This extremely interesting 18-day teahouse trek takes trekkers into less explored areas of the Annapurnas. A Restricted Area Permit and Annapurna Conservation Area Permit is required for this trek in a restricted area.  It is also not possible to trek here without going through a registered agency and taking a professional, certified guide.

What You Will See and Experience on this Trek

Situated just off the main Annapurna Circuit Trek, this trek takes hikers through Tibetan-like villages and Buddhist Gompas to meet local people whose lives are highly influenced by Tibetan and Buddhist culture.  The trek starts in the Manang district, and when you cross over the Marshyandi River, you enter the Nar Phu Valley with its very different topography. Farmers live as they always have, growing barley, buckwheat, and vegetables.  Yaks and sheep are raised here too. Leaving the Valley, there is a hard climb over the Thorong La Pass (5,416m) to rejoin the Annapurna Circuit trail in the Mustang district.  The first stop is Muktinath, where Buddhism gives way to Hinduism at the Muktinath Temple, with its eternal flame and 108 water spouts.

Along the trail, the wonderful Annapurna mountains accompany you, including three of the largest mountains in this area, Manaslu, Dhaulagiri, and Annapurna. You are in the heart of the mountains on this trek, with the towering, snow-capped giants providing you with stunning views the whole time. Heading down the trail, you reach the very interesting village of Kagbeni and on to the market town of Jomson, where it is possible to catch a flight or bus back to Pokhara.  This trek certainly provides both an insight into traditional ways of life in the Nar Phu Valley and the best of the Annapurna trek trails in one very interesting trek. It is also possible to prolong this trek by hiking down from Jomson for a few days.  Stopping perhaps at the heart of apple growing in Marpha or climbing up to Poon Hill for amazing sunrise views of the Himalayas before taking a bus back to Pokhara.

Gokyo Valley Trek

This 12-day trek in the Everest Region takes you to magnificent high-altitude lakes that you don’t see on the Everest Base Camp Trek.  The best times to do this trek are from March to May and October to November.   You need a Sagarmatha National Park Entry Permit and a  Khumbu Pasang Lhamu Rural Municipality Entrance Permit for this trek. There are plenty of teahouses on these trails for accommodation and food, and some are luxurious in Namche and Lukla – if you want to splash out.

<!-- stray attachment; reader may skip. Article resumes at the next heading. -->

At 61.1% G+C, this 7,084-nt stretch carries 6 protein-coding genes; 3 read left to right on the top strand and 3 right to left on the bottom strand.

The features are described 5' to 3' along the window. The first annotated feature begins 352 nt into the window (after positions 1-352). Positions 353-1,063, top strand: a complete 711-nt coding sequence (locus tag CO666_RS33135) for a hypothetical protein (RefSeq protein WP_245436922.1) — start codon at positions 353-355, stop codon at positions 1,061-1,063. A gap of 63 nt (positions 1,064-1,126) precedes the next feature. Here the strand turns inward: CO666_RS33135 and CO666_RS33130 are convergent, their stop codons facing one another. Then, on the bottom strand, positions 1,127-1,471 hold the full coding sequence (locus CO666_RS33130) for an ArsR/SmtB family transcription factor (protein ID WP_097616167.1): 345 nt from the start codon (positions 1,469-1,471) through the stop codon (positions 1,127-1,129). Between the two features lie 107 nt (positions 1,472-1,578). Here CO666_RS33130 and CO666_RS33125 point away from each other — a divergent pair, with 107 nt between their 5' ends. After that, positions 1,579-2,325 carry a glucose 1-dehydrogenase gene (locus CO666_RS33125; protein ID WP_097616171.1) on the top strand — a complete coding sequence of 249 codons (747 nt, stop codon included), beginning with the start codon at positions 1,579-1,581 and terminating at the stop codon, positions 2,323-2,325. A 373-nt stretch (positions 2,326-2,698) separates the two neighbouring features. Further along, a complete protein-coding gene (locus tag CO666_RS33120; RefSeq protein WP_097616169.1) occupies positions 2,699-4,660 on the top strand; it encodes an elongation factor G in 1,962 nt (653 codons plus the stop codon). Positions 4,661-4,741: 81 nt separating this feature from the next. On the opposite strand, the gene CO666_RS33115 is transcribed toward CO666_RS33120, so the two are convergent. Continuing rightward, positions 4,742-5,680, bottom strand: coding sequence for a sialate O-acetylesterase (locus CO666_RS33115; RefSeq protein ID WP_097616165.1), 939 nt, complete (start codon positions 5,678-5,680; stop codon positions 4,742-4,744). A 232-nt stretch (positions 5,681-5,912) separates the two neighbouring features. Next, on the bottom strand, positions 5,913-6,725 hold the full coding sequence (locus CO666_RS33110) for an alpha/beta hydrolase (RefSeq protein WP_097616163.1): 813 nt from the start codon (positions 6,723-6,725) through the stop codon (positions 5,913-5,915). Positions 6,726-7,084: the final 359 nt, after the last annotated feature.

What You Will See and Experience on this Trek

The highlight of this trek is the freshwater Gokyo Lakes.  These are so unique that they are now Ramsar Site, a wetland of international significance. In total, there are six lakes that all fall under Gokyo Lake’s name.  Other interesting things to see are the glaciers and mountains.  Mount Everest is on the show, as are Makalu, Lhotse, and Cho Oyu.

The trek starts with a flight into the high-altitude airport at Lukla and takes you to the well-known market town and expedition starting place of Namche Bazaar.  Because of the high altitude, you need to take an acclimatization day at Namche, giving you time to meet the local Sherpa people and explore the hospital and school Edmund Hillary set up as a thank you to them.

Once you get to the lakes, there is also a hike up Gokyo Ri for the panorama of mountains offered there.  Lakes and glaciers are also on show.  This is a high-altitude trek as Gokyo Ri is 5,357m, and care must be taken regarding altitude-related problems. But taking it slow and keeping hydrated is the key. This stunning trek also takes you through forests, villages, and villages and introduces you to the Everest Region and the Sagarmatha National Park, with the added interest of the lakes.

Ghorepani Poon Hill Trek

This trek can be tailored to your time and ability, from three to seven days.  It is a trek that is known as accessible to almost everyone.  Although remember, it still has some tough parts to it. It is a low-altitude trek with a maximum height of 2,875m.  An Annapurna Conservation Area Permit is required.  There are plenty of teahouses on the route.  The best time to come is spring and autumn, but it is also possible throughout the year.

What You Will See and Experience on this Trek

The trek starts and ends at Pokhara. It takes around 45 minutes to drive from Pokhara to the starting point at Nayapul. Then you hike through rhododendron forests, red with blooms in the spring, and Gurung and Tamang villages.  One of those tougher points on the trail is hundreds of stone steps at Ulleri village.  Reaching the village of Ghorepani, everyone overnights here and gets up before sunrise.

Final Words

From the easier to the challenging, we have 10 of the best treks in Nepal.  There is surely one to fit your time, stamina, and budget.  Will you be one of the many people that come back time and time again to trek in the wonderful landscapes of this amazing country?